AT THE WORKMAN PLACE: Halloween parties will be numerous this evening, and in all cases the weird ceremonies peculiar to the night will be observed.

Perhaps there will not be, however, a more noteworthy Halloween gathering in the city than that which is to take place at the home of Mr. and Mrs. W.H. Workman of Boyle Avenue.

The old Workman place is admirably situated for such an event. It is a relic of the days when houses were not crowded so close together as to forfeit even sufficient breathing room, and the large, comfortable house is surrounded by commodious grounds that are covered with shrubbery and trees.

The Workman home in Boyle Heights,

from the Los Angeles Public Library collection.

William H. Workman was mayor of Los Angeles from 1886 to 1888. The photographer must have used a green filter to lighten the green tones of the garden.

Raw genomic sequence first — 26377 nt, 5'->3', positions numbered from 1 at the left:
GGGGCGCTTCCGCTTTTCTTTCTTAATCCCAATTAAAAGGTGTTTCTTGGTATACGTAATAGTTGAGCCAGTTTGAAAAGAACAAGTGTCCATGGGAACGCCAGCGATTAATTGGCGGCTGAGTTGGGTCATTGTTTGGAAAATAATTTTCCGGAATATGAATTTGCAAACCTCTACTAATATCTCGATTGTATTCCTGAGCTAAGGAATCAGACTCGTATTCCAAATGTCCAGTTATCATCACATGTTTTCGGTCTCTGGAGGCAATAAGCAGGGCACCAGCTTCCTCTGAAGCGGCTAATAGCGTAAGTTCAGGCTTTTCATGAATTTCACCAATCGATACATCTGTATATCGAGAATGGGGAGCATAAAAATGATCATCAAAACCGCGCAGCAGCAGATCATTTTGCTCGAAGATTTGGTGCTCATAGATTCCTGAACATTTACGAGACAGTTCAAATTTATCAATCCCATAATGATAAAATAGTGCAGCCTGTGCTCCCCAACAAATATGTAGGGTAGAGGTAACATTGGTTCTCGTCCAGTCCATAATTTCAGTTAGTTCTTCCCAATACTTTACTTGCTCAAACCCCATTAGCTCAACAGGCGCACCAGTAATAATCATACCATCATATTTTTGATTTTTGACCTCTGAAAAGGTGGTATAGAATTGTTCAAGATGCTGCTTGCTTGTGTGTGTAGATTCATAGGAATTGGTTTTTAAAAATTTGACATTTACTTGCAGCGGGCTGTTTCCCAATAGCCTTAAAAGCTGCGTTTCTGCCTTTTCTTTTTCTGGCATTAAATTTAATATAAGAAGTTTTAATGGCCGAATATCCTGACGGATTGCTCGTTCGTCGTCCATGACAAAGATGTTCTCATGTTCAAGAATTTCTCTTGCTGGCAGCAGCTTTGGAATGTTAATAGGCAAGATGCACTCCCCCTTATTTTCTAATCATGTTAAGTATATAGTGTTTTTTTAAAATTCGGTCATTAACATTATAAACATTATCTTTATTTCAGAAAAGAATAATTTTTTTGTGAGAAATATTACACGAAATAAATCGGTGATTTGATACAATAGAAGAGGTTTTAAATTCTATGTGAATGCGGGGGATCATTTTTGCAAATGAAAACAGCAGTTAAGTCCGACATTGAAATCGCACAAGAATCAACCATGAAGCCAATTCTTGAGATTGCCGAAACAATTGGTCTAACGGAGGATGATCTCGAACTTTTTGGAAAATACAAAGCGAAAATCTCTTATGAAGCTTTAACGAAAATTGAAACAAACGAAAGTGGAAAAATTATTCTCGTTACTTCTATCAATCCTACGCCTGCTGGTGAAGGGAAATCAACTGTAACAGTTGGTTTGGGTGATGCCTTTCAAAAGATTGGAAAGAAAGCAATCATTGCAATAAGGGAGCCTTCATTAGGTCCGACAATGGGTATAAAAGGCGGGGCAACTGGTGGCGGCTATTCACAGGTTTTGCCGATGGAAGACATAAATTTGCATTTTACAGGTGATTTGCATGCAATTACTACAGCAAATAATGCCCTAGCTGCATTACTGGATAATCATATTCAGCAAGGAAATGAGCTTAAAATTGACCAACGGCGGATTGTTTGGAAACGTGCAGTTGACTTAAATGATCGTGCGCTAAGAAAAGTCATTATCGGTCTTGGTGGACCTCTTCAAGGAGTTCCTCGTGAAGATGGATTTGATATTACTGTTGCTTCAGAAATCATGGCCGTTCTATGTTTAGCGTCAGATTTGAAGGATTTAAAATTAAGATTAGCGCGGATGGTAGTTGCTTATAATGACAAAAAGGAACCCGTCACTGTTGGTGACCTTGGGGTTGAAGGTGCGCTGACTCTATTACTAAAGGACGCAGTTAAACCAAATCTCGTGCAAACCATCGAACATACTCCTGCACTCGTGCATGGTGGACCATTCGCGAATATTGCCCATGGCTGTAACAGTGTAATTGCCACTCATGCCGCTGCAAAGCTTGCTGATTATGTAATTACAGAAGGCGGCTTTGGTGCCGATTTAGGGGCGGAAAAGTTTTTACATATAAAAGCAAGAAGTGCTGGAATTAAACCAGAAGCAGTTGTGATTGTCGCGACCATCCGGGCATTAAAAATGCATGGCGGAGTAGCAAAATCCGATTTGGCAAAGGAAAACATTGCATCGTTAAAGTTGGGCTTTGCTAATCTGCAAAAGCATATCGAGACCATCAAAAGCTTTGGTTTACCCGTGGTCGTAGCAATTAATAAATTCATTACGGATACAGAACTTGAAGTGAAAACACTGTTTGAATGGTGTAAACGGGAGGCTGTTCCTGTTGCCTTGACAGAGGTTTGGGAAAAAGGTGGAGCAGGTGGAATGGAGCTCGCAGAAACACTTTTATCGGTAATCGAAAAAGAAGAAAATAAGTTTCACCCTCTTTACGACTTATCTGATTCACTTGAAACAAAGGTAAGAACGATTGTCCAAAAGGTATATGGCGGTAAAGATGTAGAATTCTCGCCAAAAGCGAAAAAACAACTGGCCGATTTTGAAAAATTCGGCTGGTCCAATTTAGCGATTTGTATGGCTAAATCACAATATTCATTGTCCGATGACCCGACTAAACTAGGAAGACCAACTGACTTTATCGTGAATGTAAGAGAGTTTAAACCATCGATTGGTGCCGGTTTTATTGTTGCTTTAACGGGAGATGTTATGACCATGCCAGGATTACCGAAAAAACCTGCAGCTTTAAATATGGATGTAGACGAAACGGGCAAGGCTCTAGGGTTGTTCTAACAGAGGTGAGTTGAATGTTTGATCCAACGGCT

The sighing of the wind among the leaves and the startled cry of some night bird as it suddenly takes flight from among the foliage are things that can add immeasurably to the delight of the Halloween party, at least that part of it that is observed out of doors.

Ample opportunity is afforded at the Workman home for these phases of entertainment, and those in charge of tonight’s party have taken these things into consideration and planned outdoor as well as indoor games for the evening. . . .

Mr. and Mrs. Workman and Miss Charlotte Workman are to be assisted by the Misses Workman, Mr. and Mrs. Boyle Workman, Mr. and Mrs. W.H. Homes and Dr. and Mrs. E.W. Fleming.

Seventy-five invitations have been issued for the affair.

AT THE Y.W.C.A.: Nearly 200 persons attended the Halloween party given last evening at the Young Women’s Christian Association rooms for the members of the association and for the Y.M.C.A.

The approved Halloween decorations of pumpkins, corn stalks and gourds were used in abundance, and there were witches’ corners and fortune telling booths at every turn, the popular jack o’lantern adding its weird light to the scene.

The “kitchen band,” made up of kitchen utensils, furnished the music . . . .


The Circus Advertisement

{The drawings show the five Ringling Brothers and five elephants playing horns, led by an elephant wearing dark glasses and waving a baton with his trunk.)

Next Tuesday and Wednesday, Oct. 9 and 10. The biggest circus in the world.

Ringling Bros. World’s Greatest Shows.